You may have heard a few weeks ago, in France, more than 30 millions Security Social Numbers (SSN) have been stolen. These data have been exfiltrated from databases. In these modern days, you are probably running your website in a container and use Kubernetes for its autoscaling capabilities. You then need to take care of containers security.

A common method to exfiltrate data is to use a Command and Control (C&C also known as C2) attack. It existed before containerization but its principle is still the same. It is about infecting a machine with a malware. An external attacker can then leverage this malware to send command to and receive data from this compromised machine. As a Kubernetes Administrator you have to be able to thwart such attacks and tackle containers security. Let’s find out how in this blog post!

NeuVector observability for containers security

Often C2 tools are used by what we call script kiddies. They have no deep knowledge in security and are just messing around with tools when an opportunity arises. They could use a basic C2 tool to exfiltrate data without being encrypted. This is plain HTTP and with a L7-aware tool you would be able to see these data flowing out. However, by default Kubernetes doesn’t have such observability capacity and what you would see in your network is shown below:

Data exfiltration in a Kubernetes cluster.

Exactly, you would see nothing! Our orange container in our blue pod myapp (in the green namespace myapp) doesn’t trigger any specific alarm in our Kubernetes cluster. All seems normal whereas this container has been compromised. It exfiltrates data to an external website that is under the control of an attacker.

To be able to detect such exfiltration we will install the application NeuVector from SUSE. It is very easy to install through an operator or with Helm. In a previous blog post, I’ve described how to install it in OpenShift. NeuVector is a Swiss Army knife for security in Kubernetes. It provides numerous features to protect your Kubernetes cluster and improve your overall containers security. Here we will use NeuVector capability to observe data in L7 (here HTTP) of a packet.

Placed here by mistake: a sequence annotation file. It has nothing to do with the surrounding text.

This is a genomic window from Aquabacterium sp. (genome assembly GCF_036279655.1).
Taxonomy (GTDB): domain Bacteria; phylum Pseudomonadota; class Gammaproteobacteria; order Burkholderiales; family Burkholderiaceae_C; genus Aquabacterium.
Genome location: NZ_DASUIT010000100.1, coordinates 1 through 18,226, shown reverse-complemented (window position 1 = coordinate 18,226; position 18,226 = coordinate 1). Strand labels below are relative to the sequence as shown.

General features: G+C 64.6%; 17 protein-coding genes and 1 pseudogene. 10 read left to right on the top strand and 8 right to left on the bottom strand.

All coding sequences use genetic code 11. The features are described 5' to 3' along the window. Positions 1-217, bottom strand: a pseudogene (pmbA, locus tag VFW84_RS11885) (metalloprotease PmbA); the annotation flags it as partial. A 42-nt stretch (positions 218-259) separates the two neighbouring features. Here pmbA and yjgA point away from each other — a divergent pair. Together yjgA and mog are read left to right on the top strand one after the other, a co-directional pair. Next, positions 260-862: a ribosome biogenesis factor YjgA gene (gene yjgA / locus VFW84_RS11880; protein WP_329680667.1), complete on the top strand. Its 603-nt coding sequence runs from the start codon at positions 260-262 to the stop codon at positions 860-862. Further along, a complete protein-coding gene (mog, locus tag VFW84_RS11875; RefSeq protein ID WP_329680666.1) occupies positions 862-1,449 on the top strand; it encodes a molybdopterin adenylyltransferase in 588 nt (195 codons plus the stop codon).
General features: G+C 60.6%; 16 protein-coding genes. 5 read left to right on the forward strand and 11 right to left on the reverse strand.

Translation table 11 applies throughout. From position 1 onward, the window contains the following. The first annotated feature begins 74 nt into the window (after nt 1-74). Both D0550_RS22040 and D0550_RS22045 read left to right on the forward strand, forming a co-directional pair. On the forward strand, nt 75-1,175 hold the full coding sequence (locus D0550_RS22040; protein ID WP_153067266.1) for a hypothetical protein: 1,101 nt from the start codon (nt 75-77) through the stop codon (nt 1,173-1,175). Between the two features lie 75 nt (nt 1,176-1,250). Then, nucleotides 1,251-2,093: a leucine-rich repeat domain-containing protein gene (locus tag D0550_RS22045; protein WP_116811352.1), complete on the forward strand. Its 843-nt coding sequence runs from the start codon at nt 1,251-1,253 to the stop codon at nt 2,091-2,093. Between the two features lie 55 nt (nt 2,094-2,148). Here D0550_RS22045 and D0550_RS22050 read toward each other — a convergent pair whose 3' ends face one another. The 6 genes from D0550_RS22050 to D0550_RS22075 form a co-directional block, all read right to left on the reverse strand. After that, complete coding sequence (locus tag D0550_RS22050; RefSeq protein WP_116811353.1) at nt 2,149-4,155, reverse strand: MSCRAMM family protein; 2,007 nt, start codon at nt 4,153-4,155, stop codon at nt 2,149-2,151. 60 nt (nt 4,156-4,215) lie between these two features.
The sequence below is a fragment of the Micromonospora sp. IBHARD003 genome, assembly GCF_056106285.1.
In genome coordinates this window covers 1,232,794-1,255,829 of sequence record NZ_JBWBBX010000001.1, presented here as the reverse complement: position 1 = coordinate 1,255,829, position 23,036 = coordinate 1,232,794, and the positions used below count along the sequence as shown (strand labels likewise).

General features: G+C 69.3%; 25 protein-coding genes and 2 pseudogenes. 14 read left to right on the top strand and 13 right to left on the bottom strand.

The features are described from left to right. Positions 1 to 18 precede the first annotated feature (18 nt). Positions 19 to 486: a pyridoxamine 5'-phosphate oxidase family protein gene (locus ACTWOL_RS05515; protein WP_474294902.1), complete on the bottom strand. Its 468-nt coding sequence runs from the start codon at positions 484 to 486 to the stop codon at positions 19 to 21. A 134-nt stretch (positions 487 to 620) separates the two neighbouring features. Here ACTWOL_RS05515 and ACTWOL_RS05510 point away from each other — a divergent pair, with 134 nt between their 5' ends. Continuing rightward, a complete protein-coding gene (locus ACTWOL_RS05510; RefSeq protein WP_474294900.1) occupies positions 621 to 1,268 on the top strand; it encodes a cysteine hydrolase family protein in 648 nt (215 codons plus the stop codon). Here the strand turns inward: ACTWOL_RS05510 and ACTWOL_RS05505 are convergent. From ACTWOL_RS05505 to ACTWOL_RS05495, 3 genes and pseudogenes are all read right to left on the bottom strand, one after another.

Data Loss Prevention (DLP) in NeuVector

For this L7 observability to operate, we need to configure it in NeuVector. Let’s see how to do that. In NeuVector you can configure DLP sensors. A sensor is just a regex filter to will detect a patters in the L7 of each packet. By default there is a sensor for the American Social Security Number (SSN) and the Credit Card in various formats (visa, master, american express,…). A DLP sensor for the french SSN doesn’t exist so we first need to create it as shown below:

DLP sensors configuration in NeuVector.
DLP sensors configuration in NeuVector.

We give a name to our sensor and define the regex pattern that will find a french SSN in any packet. This SSN format is detailed here in French. The regex pattern used is the one below:


With this sensor created, we can now apply it to our pod as shown below:

DLP sensors applied to a container in NeuVector.

We select our container in our pod and add a DLP Policy to use the sensor we have just created:

DLP sensors applied to a container in NeuVector.

We apply our sensor to detect any french SSN and set the action to Alert to just log any match found.

Data exfiltration detection

With NeuVector and this DLP in place, we have added L7 observability in our Kubernetes cluster and can now see the following regarding our pod myapp:

Data exfiltration in a Kubernetes cluster detected by NeuVector.

Yes! We can now detect a french SSN being exfiltrated from our Kubernetes cluster.

In NeuVector, we can use the graphical “Network Activity” view to observe the traffic in our cluster and we would see the following:

DLP sensor alert in NeuVector Network Activity.

There is a traffic from myapp to the external world and this link is orange. If we click on it, we can see our DLP sensor has detected some traffic that matches our regex filter. We can also see that alert in the security events as shown below:

DLP sensor alert in Security Events.

We can see the action is Alert as this is what we have configured. At this stage the traffic is not blocked so our data are still being exfiltrated but at least it is logged.


Let’s now see how we could stop these data from being exfiltrated. We will switch the DLP sensor action to “Deny” and switch the pod in “Protect” mode to block that traffic:

DLP sensors applied to a container.
DLP sensors applied to a container.

We can now see the deny action below in our security event:

DLP sensor alert in Security Events.

Wrap up

We have seen how NeuVector can provide L7 visibility in your Kubernetes cluster. It can detect a pattern in HTTP packets such as a french SSN, log it and block it. We could also use this method to detect legit applications that would send data unencrypted. This would be a good way to improve your containers security by forcing the use of encryption with HTTPS. In case the data are exfiltrating by using HTTPS we could not use this DLP sensor method but would need to apply a different security strategy. Find out more in this blog post.

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